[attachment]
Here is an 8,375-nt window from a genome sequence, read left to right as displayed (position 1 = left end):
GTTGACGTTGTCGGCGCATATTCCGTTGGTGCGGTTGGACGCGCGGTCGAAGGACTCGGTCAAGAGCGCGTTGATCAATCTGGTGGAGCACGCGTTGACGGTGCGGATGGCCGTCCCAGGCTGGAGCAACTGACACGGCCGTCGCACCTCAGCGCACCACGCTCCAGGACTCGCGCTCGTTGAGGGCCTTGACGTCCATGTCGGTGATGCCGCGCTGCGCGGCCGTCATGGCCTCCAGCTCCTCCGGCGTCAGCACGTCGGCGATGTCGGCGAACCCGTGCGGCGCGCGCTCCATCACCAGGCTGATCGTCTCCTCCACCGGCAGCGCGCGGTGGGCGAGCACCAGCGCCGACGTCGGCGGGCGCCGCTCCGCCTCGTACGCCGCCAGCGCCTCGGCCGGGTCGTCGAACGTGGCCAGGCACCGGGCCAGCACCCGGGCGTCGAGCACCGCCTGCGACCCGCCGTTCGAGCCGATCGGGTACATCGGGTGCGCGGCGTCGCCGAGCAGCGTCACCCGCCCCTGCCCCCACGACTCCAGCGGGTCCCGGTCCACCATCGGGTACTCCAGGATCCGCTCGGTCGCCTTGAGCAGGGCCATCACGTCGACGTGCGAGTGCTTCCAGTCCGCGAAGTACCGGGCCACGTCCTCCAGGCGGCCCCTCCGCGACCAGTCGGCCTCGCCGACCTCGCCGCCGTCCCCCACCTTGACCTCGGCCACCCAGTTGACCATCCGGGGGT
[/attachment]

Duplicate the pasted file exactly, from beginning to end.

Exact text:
Here is an 8,375-nt window from a genome sequence, read left to right as displayed (position 1 = left end):
GTTGACGTTGTCGGCGCATATTCCGTTGGTGCGGTTGGACGCGCGGTCGAAGGACTCGGTCAAGAGCGCGTTGATCAATCTGGTGGAGCACGCGTTGACGGTGCGGATGGCCGTCCCAGGCTGGAGCAACTGACACGGCCGTCGCACCTCAGCGCACCACGCTCCAGGACTCGCGCTCGTTGAGGGCCTTGACGTCCATGTCGGTGATGCCGCGCTGCGCGGCCGTCATGGCCTCCAGCTCCTCCGGCGTCAGCACGTCGGCGATGTCGGCGAACCCGTGCGGCGCGCGCTCCATCACCAGGCTGATCGTCTCCTCCACCGGCAGCGCGCGGTGGGCGAGCACCAGCGCCGACGTCGGCGGGCGCCGCTCCGCCTCGTACGCCGCCAGCGCCTCGGCCGGGTCGTCGAACGTGGCCAGGCACCGGGCCAGCACCCGGGCGTCGAGCACCGCCTGCGACCCGCCGTTCGAGCCGATCGGGTACATCGGGTGCGCGGCGTCGCCGAGCAGCGTCACCCGCCCCTGCCCCCACGACTCCAGCGGGTCCCGGTCCACCATCGGGTACTCCAGGATCCGCTCGGTCGCCTTGAGCAGGGCCATCACGTCGACGTGCGAGTGCTTCCAGTCCGCGAAGTACCGGGCCACGTCCTCCAGGCGGCCCCTCCGCGACCAGTCGGCCTCGCCGACCTCGCCGCCGTCCCCCACCTTGACCTCGGCCACCCAGTTGACCATCCGGGGGT